President Barack Obama is continuing his push to mobilize Hispanic voters by touting his efforts on immigration reform.
“I refused to keep looking young people in the eye, deserving young people in the eye, and tell them, ‘Tough luck, politics is too hard,’” he said.
The speech cemented a strategy Democrats and the Obama campaign have already been pursuing: They have no intention of letting up on an advantage that has them winning the Hispanic vote by 2-to-1 margins in some polls.
Obama strategist David Axelrod said Friday on a conference call with reporters that Romney “danced with the devil on this issue in order to become the Republican nominee. ... He’s made his bet.”
Axelrod dismissed the idea that Obama would face a backlash from voters worried about competition for jobs from immigrants, saying there is “a consensus” across the country that upstanding people brought here as children should be allowed to stay.
In his Thursday speech to Latino leaders, Romney shifted to a more welcoming tone than during the primaries, where he ran to the right of other candidates, used the term “self-deport,” and frequently decried “amnesty.” But his speech largely ignored the issue of the 11 million or 12 million illegal immigrants already in the United States, and he continued to duck the question of whether the “DREAMers” Obama has temporarily shielded from deportation should stay in the United States. He said he would put in place a long-term plan without saying what that would be. His one concession on the issue is that he would “stand up” for a path to citizenship for young illegal immigrants who serve in the military. Romney also expanded on his earlier calls for easier legal immigration, including proposing reallocating green cards to the immediate family members of legal immigrants already in the United States.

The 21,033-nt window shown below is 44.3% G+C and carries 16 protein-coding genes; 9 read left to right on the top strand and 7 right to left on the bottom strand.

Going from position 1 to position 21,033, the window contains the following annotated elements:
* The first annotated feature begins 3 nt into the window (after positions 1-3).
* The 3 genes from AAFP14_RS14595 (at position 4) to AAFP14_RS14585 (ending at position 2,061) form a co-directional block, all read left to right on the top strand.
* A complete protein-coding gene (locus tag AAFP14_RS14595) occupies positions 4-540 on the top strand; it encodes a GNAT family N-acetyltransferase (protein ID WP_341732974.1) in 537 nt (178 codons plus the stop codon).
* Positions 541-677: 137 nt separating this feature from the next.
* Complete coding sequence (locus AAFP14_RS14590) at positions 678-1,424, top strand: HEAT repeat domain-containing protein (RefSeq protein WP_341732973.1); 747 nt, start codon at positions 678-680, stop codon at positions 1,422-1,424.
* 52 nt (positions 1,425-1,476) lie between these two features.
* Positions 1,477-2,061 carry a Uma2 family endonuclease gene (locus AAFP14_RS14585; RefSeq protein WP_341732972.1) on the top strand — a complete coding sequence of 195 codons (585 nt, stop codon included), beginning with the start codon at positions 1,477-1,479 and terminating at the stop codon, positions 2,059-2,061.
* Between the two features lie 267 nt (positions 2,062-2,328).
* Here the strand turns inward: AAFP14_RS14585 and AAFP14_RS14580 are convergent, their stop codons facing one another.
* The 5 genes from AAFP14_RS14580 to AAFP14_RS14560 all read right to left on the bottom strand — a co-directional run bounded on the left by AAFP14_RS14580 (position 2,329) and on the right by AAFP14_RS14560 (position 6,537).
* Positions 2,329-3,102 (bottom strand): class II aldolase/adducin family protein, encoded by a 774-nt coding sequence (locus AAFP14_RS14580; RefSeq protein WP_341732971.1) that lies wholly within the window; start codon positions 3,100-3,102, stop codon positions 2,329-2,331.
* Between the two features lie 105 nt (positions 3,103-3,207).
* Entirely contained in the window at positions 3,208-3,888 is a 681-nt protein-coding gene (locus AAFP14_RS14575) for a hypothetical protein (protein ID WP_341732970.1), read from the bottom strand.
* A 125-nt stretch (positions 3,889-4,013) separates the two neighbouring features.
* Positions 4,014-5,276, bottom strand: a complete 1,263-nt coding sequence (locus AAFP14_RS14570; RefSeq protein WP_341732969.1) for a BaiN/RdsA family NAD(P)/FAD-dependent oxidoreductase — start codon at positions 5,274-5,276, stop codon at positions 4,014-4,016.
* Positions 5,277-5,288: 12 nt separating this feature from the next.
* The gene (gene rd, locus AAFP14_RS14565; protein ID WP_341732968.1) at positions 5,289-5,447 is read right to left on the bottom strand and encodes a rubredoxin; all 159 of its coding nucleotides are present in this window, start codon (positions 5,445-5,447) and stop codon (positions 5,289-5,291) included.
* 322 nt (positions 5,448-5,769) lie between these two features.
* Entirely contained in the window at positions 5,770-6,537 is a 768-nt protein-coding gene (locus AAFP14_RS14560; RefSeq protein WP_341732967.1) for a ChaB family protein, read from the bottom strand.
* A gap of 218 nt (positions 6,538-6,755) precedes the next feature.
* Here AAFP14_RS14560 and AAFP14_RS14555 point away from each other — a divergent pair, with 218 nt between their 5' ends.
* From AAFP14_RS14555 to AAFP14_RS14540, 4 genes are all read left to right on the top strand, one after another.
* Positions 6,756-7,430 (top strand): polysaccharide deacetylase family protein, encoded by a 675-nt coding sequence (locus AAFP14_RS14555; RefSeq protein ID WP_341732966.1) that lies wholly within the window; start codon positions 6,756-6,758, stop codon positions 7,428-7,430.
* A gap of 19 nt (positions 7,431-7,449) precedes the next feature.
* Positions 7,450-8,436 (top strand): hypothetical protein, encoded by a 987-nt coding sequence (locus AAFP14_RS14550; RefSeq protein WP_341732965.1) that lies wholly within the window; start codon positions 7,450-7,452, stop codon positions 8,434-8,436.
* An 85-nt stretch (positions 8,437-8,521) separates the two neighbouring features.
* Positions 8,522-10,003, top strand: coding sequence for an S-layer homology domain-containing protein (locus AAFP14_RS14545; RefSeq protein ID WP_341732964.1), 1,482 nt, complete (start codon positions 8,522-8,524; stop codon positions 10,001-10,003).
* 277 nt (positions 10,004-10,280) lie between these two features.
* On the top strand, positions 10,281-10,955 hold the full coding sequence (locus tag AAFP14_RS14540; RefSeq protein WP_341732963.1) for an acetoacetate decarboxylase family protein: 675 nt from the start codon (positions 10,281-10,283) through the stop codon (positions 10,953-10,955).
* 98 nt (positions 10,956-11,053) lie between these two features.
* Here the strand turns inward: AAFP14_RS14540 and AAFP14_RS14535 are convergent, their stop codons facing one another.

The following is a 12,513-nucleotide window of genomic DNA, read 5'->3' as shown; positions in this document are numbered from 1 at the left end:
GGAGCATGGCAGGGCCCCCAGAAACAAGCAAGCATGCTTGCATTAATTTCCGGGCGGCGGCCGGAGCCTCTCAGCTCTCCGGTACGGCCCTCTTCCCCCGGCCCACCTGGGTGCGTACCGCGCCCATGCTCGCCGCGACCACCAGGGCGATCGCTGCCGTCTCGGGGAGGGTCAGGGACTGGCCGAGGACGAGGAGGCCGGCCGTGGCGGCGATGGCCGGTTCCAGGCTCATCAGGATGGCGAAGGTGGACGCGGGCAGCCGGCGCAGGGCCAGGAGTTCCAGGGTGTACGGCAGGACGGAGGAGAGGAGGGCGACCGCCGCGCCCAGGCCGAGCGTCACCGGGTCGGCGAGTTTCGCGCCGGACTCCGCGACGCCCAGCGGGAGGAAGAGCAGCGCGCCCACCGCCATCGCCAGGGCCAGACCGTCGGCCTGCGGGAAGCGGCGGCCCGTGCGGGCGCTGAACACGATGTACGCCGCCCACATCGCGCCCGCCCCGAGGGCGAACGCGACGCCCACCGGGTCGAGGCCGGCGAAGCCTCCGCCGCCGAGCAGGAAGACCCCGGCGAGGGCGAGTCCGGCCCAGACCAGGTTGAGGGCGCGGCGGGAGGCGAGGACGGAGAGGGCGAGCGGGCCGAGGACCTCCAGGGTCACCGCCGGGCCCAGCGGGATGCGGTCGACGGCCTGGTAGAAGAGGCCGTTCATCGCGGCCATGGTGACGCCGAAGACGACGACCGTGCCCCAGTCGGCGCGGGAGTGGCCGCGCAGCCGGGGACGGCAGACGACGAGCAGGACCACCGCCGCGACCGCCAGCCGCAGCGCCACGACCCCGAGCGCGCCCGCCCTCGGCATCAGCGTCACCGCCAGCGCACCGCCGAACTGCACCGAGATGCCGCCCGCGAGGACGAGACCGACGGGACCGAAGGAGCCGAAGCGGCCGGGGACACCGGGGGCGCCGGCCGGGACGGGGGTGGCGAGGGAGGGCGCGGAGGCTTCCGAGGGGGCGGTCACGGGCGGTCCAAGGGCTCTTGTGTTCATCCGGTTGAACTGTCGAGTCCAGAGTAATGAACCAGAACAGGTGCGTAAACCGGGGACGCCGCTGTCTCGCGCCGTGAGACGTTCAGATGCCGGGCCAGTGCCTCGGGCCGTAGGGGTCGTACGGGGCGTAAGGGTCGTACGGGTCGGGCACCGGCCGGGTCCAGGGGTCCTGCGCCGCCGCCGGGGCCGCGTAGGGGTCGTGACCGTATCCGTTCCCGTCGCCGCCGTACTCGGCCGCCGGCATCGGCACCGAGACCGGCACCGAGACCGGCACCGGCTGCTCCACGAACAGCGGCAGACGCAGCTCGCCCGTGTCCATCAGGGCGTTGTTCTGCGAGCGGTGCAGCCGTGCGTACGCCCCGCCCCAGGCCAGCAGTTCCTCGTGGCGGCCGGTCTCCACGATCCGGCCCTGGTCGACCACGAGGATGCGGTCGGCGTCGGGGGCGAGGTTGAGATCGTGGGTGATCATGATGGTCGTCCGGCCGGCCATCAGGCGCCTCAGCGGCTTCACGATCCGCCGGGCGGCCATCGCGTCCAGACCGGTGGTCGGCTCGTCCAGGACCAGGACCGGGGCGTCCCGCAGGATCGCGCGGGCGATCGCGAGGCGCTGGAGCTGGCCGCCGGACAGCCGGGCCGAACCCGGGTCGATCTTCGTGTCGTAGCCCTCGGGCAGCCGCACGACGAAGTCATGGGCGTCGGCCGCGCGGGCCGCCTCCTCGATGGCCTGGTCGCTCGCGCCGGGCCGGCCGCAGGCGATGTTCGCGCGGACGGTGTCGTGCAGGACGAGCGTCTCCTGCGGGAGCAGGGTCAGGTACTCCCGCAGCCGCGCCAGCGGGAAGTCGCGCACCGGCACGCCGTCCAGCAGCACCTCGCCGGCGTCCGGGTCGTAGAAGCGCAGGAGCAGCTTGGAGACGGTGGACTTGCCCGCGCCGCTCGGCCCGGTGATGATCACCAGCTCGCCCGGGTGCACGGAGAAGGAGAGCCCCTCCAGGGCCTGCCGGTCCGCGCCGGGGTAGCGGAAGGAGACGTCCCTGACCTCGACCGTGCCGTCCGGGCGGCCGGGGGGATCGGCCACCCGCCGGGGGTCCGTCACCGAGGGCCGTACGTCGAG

Romney received polite applause from the audience but a warm response from elected Republicans. Senate Minority Leader Mitch McConnell (R-Ky.), who had earlier this week deferred to Romney for guidance on how to respond to the issue, said he applauded “Gov. Romney’s commitment to working to improve our broken immigration system.”
McConnell added, “America has been, and remains, a welcoming country for legal immigration. But the president’s last-minute, election-year ploy can’t erase the fact that he has failed to lead.”
The Romney campaign also sent out statements of support from Latinos backing his campaign.
“The economic vibrancy of our nation’s Hispanic community has been crushed by the burdensome regulations, uncompetitive tax code, and anti-business policies promulgated by the Obama Administration over the past three and a half years,” said Hector Barreto, chairman of the board of the Latino Coalition. “Governor Romney is dedicated to stopping President Obama’s attack on free enterprise and removing bureaucratic red tape and barriers to job creation for small businesses.”
And the Romney camp cited quotes from Obama before the Latino group four years earlier, when he talked of creating new jobs and ending the housing crisis. “No election-year speech can cover up the president’s job-killing policies that have led to 11 percent Hispanic unemployment and millions of Hispanics living in poverty,” Romney spokeswoman Amanda Henneberg said.
Former Sen. Scott Brown, R-Mass., candidate for U.S. Senate in New Hampshire, holds his hand over his heart during the singing of the national anthem as he waits to take the stage for his town hall campaign rally with Sen. John McCain at the Pinkerton Academy in Derry, N.H., on Monday, Aug. 18, 2014.